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Watch: UN Secretary General Ban Ki-moon criticizes G8 climate efforts

During the G8 the world leaders failed to agree on specific targets for climate cuts. They only agreed on “substantially reduce” global emissions by 2050, without any legally binding targets or a roadmap. The United Nations Secretary General Ban Ki-moon criticizes the G8 climate outcome and says it’s “not sufficient”, and that “much more needs to be done” if the world is to be able to agree on a new climate agreement during the climate talks in Copenhagen later this year.

"The time for delays and half-measures is over. The personal leadership of every Head of State or Government is needed to seize this moment to protect people and the planet from one of the most serious challenges ever to confront humanity."

Ban Ki-moon warned in a statement, issued shortly after the G8 climate meetings, that if the world’s leaders “fail to act this year, they will have squandered a unique historical opportunity that may not come again”. But the Secretary General did welcome the G8 long term goal to reduce emissions by 80% by 2050. But said that for it to be credible it requires “ambitious mid-term targets” and “clear baselines”.

“In order to achieve such a global goal, developed countries must lead by example in making firm commitments to reduce their emissions by 2020 on the order of the 25 - 40 per cent below 1990 levels that the Intergovernmental Panel on Climate Change (IPCC) tells us is required. It is disappointing to note that thus far, the mid-term emission targets announced by developed countries in the MEF are not in this range.

Every country must do its part, based on the principle of equity. Developing countries also need to contribute by undertaking national efforts to mitigate emissions that are nationally appropriate, measurable, reportable and verifiable.

Developing countries need funding and technology assistance. Funding is also needed to assist vulnerable developing countries adapt to the harmful effects of climate change.

We stand at a historical crossroads. Business as usual is no longer viable.”

Green Blog twittered during the G8 meetings and you can read all the "tweets" here.

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Well Mr Moon might have a point,

but there is no doubt that emission reduction could be much simpler, and thereby easier to agree on!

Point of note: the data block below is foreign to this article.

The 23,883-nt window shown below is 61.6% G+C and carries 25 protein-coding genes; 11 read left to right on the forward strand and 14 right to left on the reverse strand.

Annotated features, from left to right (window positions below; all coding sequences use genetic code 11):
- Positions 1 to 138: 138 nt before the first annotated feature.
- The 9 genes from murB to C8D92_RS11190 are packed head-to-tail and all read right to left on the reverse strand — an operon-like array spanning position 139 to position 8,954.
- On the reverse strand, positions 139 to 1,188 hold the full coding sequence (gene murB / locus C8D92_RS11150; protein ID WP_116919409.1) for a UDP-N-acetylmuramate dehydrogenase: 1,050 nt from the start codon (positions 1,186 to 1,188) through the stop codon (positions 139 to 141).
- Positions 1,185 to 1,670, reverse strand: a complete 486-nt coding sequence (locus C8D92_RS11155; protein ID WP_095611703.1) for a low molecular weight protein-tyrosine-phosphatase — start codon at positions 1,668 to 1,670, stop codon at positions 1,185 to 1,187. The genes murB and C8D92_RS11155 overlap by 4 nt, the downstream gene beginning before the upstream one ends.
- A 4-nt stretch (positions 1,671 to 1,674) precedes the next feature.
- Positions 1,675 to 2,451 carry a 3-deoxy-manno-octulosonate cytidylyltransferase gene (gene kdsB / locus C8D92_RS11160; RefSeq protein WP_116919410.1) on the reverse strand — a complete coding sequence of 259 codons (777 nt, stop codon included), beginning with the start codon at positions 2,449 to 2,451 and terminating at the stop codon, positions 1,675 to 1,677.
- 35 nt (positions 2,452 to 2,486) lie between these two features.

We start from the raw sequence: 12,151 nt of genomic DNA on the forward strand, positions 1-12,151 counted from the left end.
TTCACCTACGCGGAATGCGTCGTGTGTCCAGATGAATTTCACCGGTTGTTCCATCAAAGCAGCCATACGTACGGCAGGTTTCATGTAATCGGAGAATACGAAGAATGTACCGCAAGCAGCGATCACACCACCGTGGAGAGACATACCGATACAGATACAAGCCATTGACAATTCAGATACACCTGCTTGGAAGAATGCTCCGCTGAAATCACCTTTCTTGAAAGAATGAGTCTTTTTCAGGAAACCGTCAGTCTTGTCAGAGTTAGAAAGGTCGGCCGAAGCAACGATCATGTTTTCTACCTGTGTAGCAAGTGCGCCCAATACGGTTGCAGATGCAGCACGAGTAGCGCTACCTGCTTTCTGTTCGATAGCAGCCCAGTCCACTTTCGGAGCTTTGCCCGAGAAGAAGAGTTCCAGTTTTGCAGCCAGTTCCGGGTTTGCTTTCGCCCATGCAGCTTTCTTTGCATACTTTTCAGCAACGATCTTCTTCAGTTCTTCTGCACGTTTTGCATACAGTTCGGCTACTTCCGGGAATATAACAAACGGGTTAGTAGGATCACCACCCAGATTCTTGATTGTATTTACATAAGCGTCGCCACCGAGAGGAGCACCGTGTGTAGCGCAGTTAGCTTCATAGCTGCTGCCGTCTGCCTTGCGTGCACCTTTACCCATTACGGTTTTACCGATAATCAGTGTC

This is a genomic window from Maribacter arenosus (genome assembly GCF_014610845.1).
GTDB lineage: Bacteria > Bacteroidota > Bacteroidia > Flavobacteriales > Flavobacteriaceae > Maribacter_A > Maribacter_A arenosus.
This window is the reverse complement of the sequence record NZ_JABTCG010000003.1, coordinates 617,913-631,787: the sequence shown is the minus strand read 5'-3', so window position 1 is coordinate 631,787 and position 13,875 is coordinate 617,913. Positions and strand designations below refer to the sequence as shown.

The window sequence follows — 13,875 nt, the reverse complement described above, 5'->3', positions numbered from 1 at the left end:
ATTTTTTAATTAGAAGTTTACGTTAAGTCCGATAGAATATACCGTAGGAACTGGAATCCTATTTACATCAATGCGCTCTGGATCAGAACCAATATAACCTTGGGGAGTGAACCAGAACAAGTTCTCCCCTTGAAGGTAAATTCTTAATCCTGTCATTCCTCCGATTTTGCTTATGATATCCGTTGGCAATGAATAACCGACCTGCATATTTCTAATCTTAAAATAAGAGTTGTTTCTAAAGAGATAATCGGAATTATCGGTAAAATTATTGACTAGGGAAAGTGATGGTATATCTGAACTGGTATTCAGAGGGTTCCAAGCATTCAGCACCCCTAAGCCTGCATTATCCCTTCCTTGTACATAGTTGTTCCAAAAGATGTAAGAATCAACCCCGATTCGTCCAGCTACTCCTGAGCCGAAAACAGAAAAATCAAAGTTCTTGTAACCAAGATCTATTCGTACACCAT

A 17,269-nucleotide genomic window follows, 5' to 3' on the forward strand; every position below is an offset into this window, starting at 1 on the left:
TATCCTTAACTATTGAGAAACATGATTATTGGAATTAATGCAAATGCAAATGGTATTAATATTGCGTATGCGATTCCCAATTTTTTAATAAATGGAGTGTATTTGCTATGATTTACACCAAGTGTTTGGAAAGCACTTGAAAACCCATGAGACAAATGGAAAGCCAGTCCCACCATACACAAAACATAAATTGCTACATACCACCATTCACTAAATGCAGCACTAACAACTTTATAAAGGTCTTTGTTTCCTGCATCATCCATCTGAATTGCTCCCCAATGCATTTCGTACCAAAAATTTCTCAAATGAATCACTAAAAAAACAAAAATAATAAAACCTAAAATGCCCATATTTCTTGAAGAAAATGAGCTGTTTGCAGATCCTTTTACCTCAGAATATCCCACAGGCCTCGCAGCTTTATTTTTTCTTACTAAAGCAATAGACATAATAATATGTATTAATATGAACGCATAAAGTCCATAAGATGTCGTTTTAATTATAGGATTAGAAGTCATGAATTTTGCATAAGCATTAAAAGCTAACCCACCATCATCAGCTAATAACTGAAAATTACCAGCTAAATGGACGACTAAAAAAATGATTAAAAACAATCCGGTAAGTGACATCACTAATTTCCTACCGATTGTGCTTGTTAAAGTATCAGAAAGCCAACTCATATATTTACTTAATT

Sufficient first phase 2020/2030 emission reduction is achieved by acting on ELECTRICITY generation (coal, gas) and TRANSPORT (mainly automobiles) alone, since these 2 sectors typically (as in the USA) account for 80% of greenhouse gas emissions.

The focus on electricity and transport gives several advantages:

1. Local environmental benefit from less pollution of sulphur and all else that’s in the emissions, regardless of the less certain or immediate global benefit from CO2 reduction.

2. Electricity supply alternatives which together with improved grid distribution gives better competition and keeps down electricity bills for consumers.

3. Transport alternatives (using electricity, hydrogen and other energy sources), which give variety of choice and competition advantages for consumers, additionally reducing the dependency on oil imports.

4. No trade problems: Unlike Cap and Trade, which involves cement, steel and other industries having to face imports from unregulated countries, the here suggested electricity and transport changes are not just more limited, but also largely local. Since there is little competition between say utility companies internationally, "best practice" results can be compared and shared.

Funding and Impact

Equity and long term loan finance can be used: Long term industrial loans from financial institutions, particularly if federal/state guaranteed, give low yearly interest repayments and lessen the effect on electricity bills or transport cost.

Compare with

today’s all-encompassing Cap and Trade (emission trading) suggestions, with unpredictability, expense, and needless disruption from normal business practice on one hand, or unnecessary profiteering from free allowance handouts with little actual emission reduction on the other hand - together with extensive -and unnecessary- regulation on what people can or can’t buy and use.

Understanding why proposed Cap and Trade is bad, in USA and elsewhere


Basic Idea — Offsets — Tree Planting — Manufacture Shift — Fair Trade — Surreal Market — Real Market — Allowances: Auctions + Hand-Outs — Allowance Trading — Companies: Business Stability + Business Cost — In Conclusion

The Way Forward


Introduction — Funding and Impact —No Energy Efficiency Regulation — A New Electric World

Electricity Generation — Distribution

Transport Power Generation — Regulation — Taxation

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